LONGFELLOW, HENRY WADSWORTH (1807-1882). —Poet, was born at Portland, Maine, the son of Stephen Longfellow, a lawyer. From childhood he cared little for games, but was always devoted to reading. In 1822 he was sent to Bowdoin College, of which his father was a Trustee, and after graduating was appointed to a new Chair of Modern Languages, which the college had decided to establish, and with the view of more completely qualifying him for his duties, he was sent to Europe for a three years' course of study. He accordingly went to France, Spain, and Italy. Returning in 1829 he commenced his professional duties, writing also in the North American Review. In 1831 he entered into his first marriage, and in 1833 he published his first books, a translation from the Spanish, followed by the first part of Outre Mer, an account of his travels. At the end of the year Longfellow was invited to become Prof. of Modern Languages at Harvard, an offer which he gladly accepted. He paid a second visit to Europe accompanied by his wife, who, however, died at Amsterdam. He returned to his duties in 1836, and in 1838 appeared Voices of the Night, containing the "Psalm of Life" and "Excelsior," which had extraordinary popularity, and gave him a place in the affections of his countrymen which he held until his death. The same year saw the publication of Hyperion. His next work was Ballads and other Poems, containing "The Wreck of the Hesperus" and "The Village Blacksmith."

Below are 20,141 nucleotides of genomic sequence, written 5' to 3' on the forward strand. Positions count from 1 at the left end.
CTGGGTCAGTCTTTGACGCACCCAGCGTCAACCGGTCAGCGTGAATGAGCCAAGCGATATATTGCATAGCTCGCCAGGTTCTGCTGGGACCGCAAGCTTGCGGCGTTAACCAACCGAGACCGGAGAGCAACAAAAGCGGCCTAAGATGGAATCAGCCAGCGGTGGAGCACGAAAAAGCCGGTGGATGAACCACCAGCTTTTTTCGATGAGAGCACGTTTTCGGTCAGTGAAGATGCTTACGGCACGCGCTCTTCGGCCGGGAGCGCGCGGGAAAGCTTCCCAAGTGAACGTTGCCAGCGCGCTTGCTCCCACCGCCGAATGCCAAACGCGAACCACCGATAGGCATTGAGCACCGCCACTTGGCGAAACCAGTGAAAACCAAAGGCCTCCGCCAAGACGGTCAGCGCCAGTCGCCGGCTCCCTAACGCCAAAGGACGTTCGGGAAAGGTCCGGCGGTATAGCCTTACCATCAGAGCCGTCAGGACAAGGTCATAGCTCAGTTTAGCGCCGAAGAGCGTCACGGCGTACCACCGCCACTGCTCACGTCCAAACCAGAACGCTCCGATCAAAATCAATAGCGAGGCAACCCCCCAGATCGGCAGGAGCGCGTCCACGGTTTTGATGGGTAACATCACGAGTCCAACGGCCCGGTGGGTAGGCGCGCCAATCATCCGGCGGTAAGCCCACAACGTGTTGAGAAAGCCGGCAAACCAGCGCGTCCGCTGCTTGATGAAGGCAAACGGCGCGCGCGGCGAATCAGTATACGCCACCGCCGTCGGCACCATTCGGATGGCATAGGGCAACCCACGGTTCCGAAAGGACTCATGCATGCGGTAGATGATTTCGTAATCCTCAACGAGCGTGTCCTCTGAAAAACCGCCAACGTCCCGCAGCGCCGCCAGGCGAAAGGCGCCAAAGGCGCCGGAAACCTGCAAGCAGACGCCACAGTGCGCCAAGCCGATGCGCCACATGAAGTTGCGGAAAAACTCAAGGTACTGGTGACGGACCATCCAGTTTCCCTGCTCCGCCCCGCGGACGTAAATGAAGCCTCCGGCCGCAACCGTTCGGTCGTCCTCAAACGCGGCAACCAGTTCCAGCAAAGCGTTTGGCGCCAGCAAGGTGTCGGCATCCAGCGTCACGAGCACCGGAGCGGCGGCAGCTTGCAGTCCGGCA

In 1843 he married his second wife, and in the same year appeared The Spanish Student, a drama. The Belfry of Bruges and Evangeline (1847), generally considered his masterpiece, followed. In 1849 he published Kavanagh, a novel which added nothing to his reputation, and in 1851 Seaside and Fireside, and The Golden Legend. Having now a sufficient and secure income from his writings, he resigned his professorship, and devoted himself entirely to literature. Hiawatha appeared in 1855, and The Courtship of Miles Standish in 1858. In 1861 he lost his wife under tragic circumstances, a blow which told heavily upon him. His latest works were a translation of Dante's Divina Commedia, Tales of a Wayside Inn, The New England Tragedies, and The Divine Tragedy, the last two of which he combined with The Golden Legend into a trilogy, which he named Christus. In 1868 he paid a last visit to England, where he was received with the highest honour. Later works were Three Books of Song, Aftermath, and Ultima Thule. He died on March 14, 1882. Longfellow lacked the intensity of feeling and power of imagination to make him a great poet; but few poets have appealed to a wider circle of readers. If he never soars to the heights or sounds the deeps of feeling he touches the heart by appealing to universal and deep-seated affections. He was a man of noble and chivalrous character.
See also: "Longfellow’s 'Spanish Student'," by William Dean Howells.
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